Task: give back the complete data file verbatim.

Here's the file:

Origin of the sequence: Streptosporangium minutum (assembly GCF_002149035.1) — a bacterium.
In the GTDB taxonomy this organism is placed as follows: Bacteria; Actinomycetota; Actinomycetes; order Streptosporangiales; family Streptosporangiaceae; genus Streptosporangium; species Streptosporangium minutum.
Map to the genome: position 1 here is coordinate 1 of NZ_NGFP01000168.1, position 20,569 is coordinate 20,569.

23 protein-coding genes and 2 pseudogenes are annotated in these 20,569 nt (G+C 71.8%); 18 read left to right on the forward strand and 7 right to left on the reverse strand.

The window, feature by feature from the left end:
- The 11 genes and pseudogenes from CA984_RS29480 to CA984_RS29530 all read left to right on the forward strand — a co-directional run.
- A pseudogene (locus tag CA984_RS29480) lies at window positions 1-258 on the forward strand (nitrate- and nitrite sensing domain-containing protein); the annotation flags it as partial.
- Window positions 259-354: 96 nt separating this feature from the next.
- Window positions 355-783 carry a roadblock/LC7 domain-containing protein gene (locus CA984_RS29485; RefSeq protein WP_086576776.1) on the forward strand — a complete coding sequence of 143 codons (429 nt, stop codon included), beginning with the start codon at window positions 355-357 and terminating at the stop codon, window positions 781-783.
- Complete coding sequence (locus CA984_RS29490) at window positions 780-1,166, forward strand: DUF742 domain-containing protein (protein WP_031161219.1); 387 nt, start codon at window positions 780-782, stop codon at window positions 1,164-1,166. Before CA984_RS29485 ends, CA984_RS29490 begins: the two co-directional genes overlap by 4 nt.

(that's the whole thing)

Origin of the sequence: Streptosporangium minutum (assembly GCF_002149035.1) — a bacterium.
In the GTDB taxonomy this organism is placed as follows: Bacteria; Actinomycetota; Actinomycetes; order Streptosporangiales; family Streptosporangiaceae; genus Streptosporangium; species Streptosporangium minutum.
Map to the genome: position 1 here is coordinate 1 of NZ_NGFP01000168.1, position 20,569 is coordinate 20,569.

23 protein-coding genes and 2 pseudogenes are annotated in these 20,569 nt (G+C 71.8%); 18 read left to right on the forward strand and 7 right to left on the reverse strand.

The window, feature by feature from the left end:
- The 11 genes and pseudogenes from CA984_RS29480 to CA984_RS29530 all read left to right on the forward strand — a co-directional run.
- A pseudogene (locus tag CA984_RS29480) lies at window positions 1-258 on the forward strand (nitrate- and nitrite sensing domain-containing protein); the annotation flags it as partial.
- Window positions 259-354: 96 nt separating this feature from the next.
- Window positions 355-783 carry a roadblock/LC7 domain-containing protein gene (locus CA984_RS29485; RefSeq protein WP_086576776.1) on the forward strand — a complete coding sequence of 143 codons (429 nt, stop codon included), beginning with the start codon at window positions 355-357 and terminating at the stop codon, window positions 781-783.
- Complete coding sequence (locus CA984_RS29490) at window positions 780-1,166, forward strand: DUF742 domain-containing protein (protein WP_031161219.1); 387 nt, start codon at window positions 780-782, stop codon at window positions 1,164-1,166. Before CA984_RS29485 ends, CA984_RS29490 begins: the two co-directional genes overlap by 4 nt.